In response to rising violent attacks, Duke to add weapon screening at hospital entrances

Travis Long/

In response to rising attacks on employees, Duke Health will soon screen for weapons at the entrances of its major facilities, the health system announced Tuesday morning.

Duke University, Duke Regional and Duke Raleigh hospitals will begin using weapon detection systems in early March. They will detect guns, moderately sized knives and other weapons in an effort to provide “additional safety and security for patients, visitors and staff members.”

Similar detectors have been used in the system’s emergency department for many years.

Visitors will not have to take off their belts or empty their pockets and bags. The detectors are safe for pregnant women and people with medical devices, though anyone can opt to be screened with a hand wand. Those who refuse screening will not be allowed into the hospitals.

Duke Health staff members have faced several violent attacks in the last few years.

In July, police arrested a patient at Duke Raleigh Hospital early after he allegedly punched an emergency room nurse in the face, knocking her unconscious and breaking her nose and eye socket.

In January 2022, a patient at Duke University Hospital in Durham grabbed a police officer’s gun during a struggle and fired multiple shots in the emergency room before being shot by another Duke police officer.

Duke Health has taken a number of other safety measures in response to these incidents, including ramping up the security presence at hospitals and clinics, training staff on de-escalation tactics and making fewer entrances accessible to visitors.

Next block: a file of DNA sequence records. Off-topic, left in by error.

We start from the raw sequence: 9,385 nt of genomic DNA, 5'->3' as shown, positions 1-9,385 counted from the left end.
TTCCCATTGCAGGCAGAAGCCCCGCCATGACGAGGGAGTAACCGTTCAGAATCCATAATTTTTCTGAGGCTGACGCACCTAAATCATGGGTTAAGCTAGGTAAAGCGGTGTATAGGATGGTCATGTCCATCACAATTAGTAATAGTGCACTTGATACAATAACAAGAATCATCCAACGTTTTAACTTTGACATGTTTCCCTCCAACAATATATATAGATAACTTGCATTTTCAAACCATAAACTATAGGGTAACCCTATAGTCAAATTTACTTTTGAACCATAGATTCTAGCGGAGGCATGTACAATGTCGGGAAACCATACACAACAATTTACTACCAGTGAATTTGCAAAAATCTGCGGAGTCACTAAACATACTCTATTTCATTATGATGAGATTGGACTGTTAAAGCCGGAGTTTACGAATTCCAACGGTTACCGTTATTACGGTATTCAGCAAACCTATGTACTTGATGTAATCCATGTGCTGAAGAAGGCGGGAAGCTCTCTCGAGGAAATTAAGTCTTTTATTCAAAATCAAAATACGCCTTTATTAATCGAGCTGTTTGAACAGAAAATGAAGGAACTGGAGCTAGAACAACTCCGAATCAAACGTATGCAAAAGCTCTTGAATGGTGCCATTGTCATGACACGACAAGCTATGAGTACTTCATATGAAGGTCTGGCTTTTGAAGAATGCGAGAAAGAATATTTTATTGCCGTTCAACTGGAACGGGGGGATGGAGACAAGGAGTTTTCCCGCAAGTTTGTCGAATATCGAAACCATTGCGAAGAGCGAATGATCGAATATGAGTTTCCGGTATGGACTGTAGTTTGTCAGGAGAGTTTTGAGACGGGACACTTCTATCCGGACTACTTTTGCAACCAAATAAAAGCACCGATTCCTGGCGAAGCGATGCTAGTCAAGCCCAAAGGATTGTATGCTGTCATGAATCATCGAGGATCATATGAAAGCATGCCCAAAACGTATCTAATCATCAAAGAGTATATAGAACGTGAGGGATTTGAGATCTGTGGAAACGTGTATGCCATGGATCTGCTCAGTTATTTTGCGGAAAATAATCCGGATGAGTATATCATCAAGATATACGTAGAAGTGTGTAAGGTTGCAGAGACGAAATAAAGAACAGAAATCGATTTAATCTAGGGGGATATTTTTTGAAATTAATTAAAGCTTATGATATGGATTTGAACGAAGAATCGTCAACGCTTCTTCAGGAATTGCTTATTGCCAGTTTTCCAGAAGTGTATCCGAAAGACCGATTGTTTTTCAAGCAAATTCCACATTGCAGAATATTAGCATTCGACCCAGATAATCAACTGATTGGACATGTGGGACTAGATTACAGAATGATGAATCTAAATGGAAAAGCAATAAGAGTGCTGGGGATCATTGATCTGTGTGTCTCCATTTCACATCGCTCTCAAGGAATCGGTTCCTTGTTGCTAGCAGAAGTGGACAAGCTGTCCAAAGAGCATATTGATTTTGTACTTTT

“As acts of violence in health care settings began escalating, we made a pledge to redouble efforts to address safety,” said Ian Brown, chief employee experience officer, in a press release.

Health care workers across the state and country have been the victim of similar attacks.

Two health care workers were injured in January at a Novant Health hospital in Wilmington after a man choked one employee until the employee lost consciousness, and attempted to snap the neck of another.

UNC Health recently created a task force focused on preventing workplace violence and providing support for staff who experienced abuse and violence this past summer. Alan Wolf, a spokesperson for the system, said employees are being taught to recognize and react to potential security issues.

Reports of assaults against nurses have been rising for the past 10 years, Dennis Taylor, immediate past president of the NC Nurses Association told the N&O in July.

“Almost every day, certainly every week, we hear not only of verbal abuse of nursing staff, but also physical abuse,” he said.

Duke Health amps up security measures in wake of attack on hospital staff in Raleigh

Teddy Rosenbluth covers science and health care for The News & Observer in a position funded by Duke Health and the Burroughs Wellcome Fund. The N&O maintains full editorial control of the work.